Explanation of AI-powered multi-factor analysis used in stock selection process expending the example of love and choosing a suitable partner

Factor Investing Love
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Explanation of AI-powered multi-factor analysis used in stock selection process expending the example of love and choosing a suitable partner

Analytical Platform is a specialist in factor investing, the creation of multi-factor models, and the use of AI for their construction.

However, for most people, these concepts are very abstract. We will therefore try to present our concept on something close to all people, on love.

So, what would it be like if people chose their partners the way advanced analysts choose the stocks they invest in?

Establishing a Hypothesis

Hypothesize that multi-factor analysis combined with the use of machine learning will bring a higher benefit (we will be happier because we will choose partners that make us happier) than not using these tools.

The use of the mentioned tools when investing in shares brings the investor higher returns (CAGR). Thus, with the help of multifactor analysis, a person chooses factors that will earn more in the long run.

In the article, person = investor. A person chooses a partner with the best values ​​in the factors that affect his/her happiness, just as a smart investor invests in factors that are associated with the desired price movement and looks for stocks that achieve the best values ​​in them.

Investing in share X investing in a factor affecting the movement of the share price

How do we choose partners or stocks for the portfolio? In the first row of the table, we simply impulsively choose the better half that we just liked. The second approach is to choose a potential partner more or less at random and then tap them at least a little. In the third line, the approach begins to turn to the fact that we first choose the factors that are important to us and then look for a suitable soulmate based on them.

The approaches to investing in stocks are the same, and most investors apply those from the first two lines. First, they choose a stock and then, in the best-case scenario, find out if it could work. However, it is better to look for factors, and machine learning/AI can subsequently be used in this approach.

Partner selection Stock selection
We met by chance in a bar after a few drinks. The word gave word and we went for it At FCB, we were notified that this particular stock is good, let’s go for it
We met a potential partner by chance, but we kind of tapped him to see if it could work We chose a stock and looked at how it stands in basic indicators (e.g. ROA, P/E, …)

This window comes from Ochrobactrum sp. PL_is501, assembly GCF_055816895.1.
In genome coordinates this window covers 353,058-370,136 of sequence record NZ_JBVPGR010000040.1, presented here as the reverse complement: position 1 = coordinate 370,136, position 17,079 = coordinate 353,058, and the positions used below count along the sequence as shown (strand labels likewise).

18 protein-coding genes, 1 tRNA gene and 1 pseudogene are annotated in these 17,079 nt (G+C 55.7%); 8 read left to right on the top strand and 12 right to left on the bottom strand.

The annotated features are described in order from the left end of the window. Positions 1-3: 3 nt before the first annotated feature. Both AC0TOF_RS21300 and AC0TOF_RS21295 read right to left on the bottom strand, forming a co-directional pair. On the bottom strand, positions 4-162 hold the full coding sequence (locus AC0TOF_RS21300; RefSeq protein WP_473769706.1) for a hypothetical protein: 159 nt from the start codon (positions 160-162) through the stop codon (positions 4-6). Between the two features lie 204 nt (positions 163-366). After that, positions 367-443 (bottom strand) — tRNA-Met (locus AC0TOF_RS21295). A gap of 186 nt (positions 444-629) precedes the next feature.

We met while doing some of our hobbies, for example in the gym. We tend to choose here rather than randomly (an important factor for us is that the potential partner is an athlete) We bought stock from an area that we enjoy, we work in it, and we know it (an important factor for us is that the stock is from that sector)
We used a dating app and according to some filters (factors) selected a suitable person We set the factors and their weights (e.g., ROA with a weight of 0.5 and P/E with a weight of 0.5) and look for stocks that come out with the highest values of these ratios.
We used an AI model based on the analysis of thousands of factors affecting stock price movements

Technical Solution

Understanding the factors that influence our satisfaction with a partner is a fundamental building block. In the second step, we create our model that combines several of these factors. In the final step, we use AI to refine our multi-factor model.

Factor Investing Pyramid
Factor Analysis

Decisions are made according to factors, there can be an infinite number of them, let’s set some.

Factors used when looking for a partner Factors used when investing in stocks
Look Assets
         Hair             Asset growth
         Ass             Return of assets
               Shape of the butt                                          Return of assets – 1Q
               Ass size                                          Return of assets – 1Y
Lifelong learning Investment in research and development
Generosity Dividend payments

There are over 10,000 known factors for making investment decisions, just as each person may be interested in something different about their partner.

Surely you’ve experienced at least in movies a rating of look from one (worst) to ten (best), this is how we would rate the results for the Look factors. Whether we prefer a smaller or bigger butt determines the direction in which the factor affects us. Let’s say we prefer bigger butts, therefore a 10 is the biggest for us. For education, for example, we might stipulate that a partner who devotes 20 hours a week to further development scores a 10. One who receives no education at all scores a zero. For stock factors, we can use the aforementioned ratios or we can create our scales for more abstract factors.

Suppose that the potential partner under consideration has the following values: Shape of the butt = 10 and Ass Size = 5.